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Separation anxiety: 7 reasons why you need to have strong support

By Julie Naismith

Have you been out for a coffee recently? Did you spend the time chatting about your dog’s separation anxiety? I’m guessing not. Or if it did come up, your friends probably didn’t want to go into it in any detail.

At the risk of sounding dramatic, it’s a socially isolating condition. Having a dog with separation anxiety sets you apart. No one else is going to get it. No one understands what it’s like to own a separation anxiety dog until they have one themselves.

I recently met with a group of owners whose dogs had recovered from separation anxiety. We discussed what they valued about the trainers they had worked with. Resoundingly, they said the most important thing the trainer gave them was the resolve to keep going and the resilience to overcome the challenges.

There was a magical moment at the end of the session when they said this had been the first time they had talked to people who understood what they were going through. The room filled with warmth and good vibes.

What this group said rang true for me since one of the things I found hardest was not knowing anyone else with a separation anxiety dog. Or, at least not knowing anyone who was going through the process of treating their dog, and the accompanying topsy-turvy life changes that can go with that.

As I’ve written about in previous posts, when you commit to treating separation anxiety, you also commit to changing your life in significant and unexpected ways. You’ll probably question what you’re doing at times. And you’ll often be dealing with raised eyebrows from friends.

So, instead of going it alone, I’d strongly recommend you connect with other owners facing the same challenges. In this highly networked world, there are many ways to reach out to people who are experiencing what you’re going through.

Here’s why teaming up will help you.

1. Separation anxiety training is simple, but it isn’t easy

When done properly, separation anxiety training is successful in up to 80% of dogs. But there are going to be times when you think you will never get there. Chatting to other owners who are working on the process – especially when you’re stuck – will remind you there are highs too, not just lows. If you have an active group around you, there’s a strong chance one of them will be up when you’re down. And you, in turn, can support them through their dips.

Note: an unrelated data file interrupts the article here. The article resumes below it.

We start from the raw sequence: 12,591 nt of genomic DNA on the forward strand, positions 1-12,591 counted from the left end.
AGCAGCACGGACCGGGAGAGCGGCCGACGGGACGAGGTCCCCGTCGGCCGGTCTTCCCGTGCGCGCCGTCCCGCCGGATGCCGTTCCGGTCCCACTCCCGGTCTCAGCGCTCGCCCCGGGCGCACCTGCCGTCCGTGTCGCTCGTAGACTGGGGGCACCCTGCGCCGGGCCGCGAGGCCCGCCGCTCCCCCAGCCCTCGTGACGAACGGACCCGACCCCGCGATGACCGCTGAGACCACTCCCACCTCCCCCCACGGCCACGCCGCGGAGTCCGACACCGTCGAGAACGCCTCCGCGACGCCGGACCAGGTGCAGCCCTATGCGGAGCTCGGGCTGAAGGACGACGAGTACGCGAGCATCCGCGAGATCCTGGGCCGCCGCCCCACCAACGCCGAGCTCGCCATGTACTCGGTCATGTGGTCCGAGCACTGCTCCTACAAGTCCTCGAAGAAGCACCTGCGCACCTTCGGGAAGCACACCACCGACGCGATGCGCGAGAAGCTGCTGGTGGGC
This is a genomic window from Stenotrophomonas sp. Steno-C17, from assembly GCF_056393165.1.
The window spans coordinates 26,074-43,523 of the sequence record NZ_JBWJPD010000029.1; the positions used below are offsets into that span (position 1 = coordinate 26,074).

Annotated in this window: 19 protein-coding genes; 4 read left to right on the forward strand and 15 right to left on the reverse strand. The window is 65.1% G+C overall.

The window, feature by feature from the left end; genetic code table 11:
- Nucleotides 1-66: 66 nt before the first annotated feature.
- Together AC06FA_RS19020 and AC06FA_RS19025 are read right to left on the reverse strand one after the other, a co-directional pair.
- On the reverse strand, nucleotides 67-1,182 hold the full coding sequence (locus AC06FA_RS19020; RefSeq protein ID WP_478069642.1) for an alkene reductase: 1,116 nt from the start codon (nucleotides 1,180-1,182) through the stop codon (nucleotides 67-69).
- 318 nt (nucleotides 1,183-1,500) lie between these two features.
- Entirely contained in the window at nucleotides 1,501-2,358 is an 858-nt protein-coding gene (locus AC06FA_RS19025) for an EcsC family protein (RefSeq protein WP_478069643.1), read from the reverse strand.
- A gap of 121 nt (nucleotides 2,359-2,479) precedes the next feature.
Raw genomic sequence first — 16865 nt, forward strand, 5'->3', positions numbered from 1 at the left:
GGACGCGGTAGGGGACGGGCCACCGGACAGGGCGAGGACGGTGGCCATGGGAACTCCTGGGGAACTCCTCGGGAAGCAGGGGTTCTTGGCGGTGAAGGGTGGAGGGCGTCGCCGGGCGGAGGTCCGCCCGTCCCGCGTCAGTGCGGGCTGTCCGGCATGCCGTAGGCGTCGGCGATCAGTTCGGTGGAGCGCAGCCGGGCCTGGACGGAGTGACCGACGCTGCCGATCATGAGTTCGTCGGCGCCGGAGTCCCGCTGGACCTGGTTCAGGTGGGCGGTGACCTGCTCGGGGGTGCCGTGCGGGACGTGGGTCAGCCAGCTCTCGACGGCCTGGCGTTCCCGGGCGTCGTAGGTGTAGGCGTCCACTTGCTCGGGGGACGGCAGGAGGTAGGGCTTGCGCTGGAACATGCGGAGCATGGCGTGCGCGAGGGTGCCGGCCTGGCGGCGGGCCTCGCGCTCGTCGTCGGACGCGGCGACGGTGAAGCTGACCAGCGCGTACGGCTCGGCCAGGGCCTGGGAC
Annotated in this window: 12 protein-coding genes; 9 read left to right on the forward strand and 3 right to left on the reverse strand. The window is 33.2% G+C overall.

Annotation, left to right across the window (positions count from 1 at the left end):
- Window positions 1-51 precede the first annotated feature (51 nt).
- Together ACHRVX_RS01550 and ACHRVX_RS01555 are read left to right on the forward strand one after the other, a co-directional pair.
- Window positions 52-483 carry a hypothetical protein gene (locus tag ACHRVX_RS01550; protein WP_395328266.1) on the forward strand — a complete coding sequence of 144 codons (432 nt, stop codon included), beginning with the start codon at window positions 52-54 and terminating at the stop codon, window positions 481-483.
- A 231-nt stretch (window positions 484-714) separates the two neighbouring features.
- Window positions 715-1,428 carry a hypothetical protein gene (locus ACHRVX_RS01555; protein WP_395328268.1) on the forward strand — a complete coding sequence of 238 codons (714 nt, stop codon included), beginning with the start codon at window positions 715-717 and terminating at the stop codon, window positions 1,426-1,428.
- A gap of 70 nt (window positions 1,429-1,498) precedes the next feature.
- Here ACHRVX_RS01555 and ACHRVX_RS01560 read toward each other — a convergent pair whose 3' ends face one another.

2. “Teaching is the best way to learn”

Even though it’s a straightforward process, there are many moving parts to the training method. One area in particular where you might benefit from input is reading your dog’s body language. Another pair of eyes on your dog may help you see something you’re missing. And, you can reciprocate. You’ll likely get better at reading your dog by helping others assess their dogs.

3. Sharing stories lightens the load

While separation anxiety is undoubtedly a serious topic, it does have its lighter side. If you think about it, we owners do some odd things:

  • Missions where you go in and out of the front door 15 times – even without a coat in the winter because you’re not on the “put your coat on” training step yet. (As an aside, our training plans are highly practical, so we won’t put you through that!)
  • Standing in the street and listening out for your dog, while whispering to your neighbour that everything is ok, but you can’t chat right now because you’re trying to hear what your dog is doing.
  • Sitting in a coffee shop and Skyping your home laptop so you can spy on your dog. (Who Skypes themselves, people?)
  • Getting so excited about seeing your dog sleeping that you share screen grabs with your friends. “Look, I just went out, and he slept the whole way through. ERMAHGERD!” If your friends are anything like most people’s, they politely indulge you while at the same time thinking “Uh, it’s just a sleeping dog. Get over it!”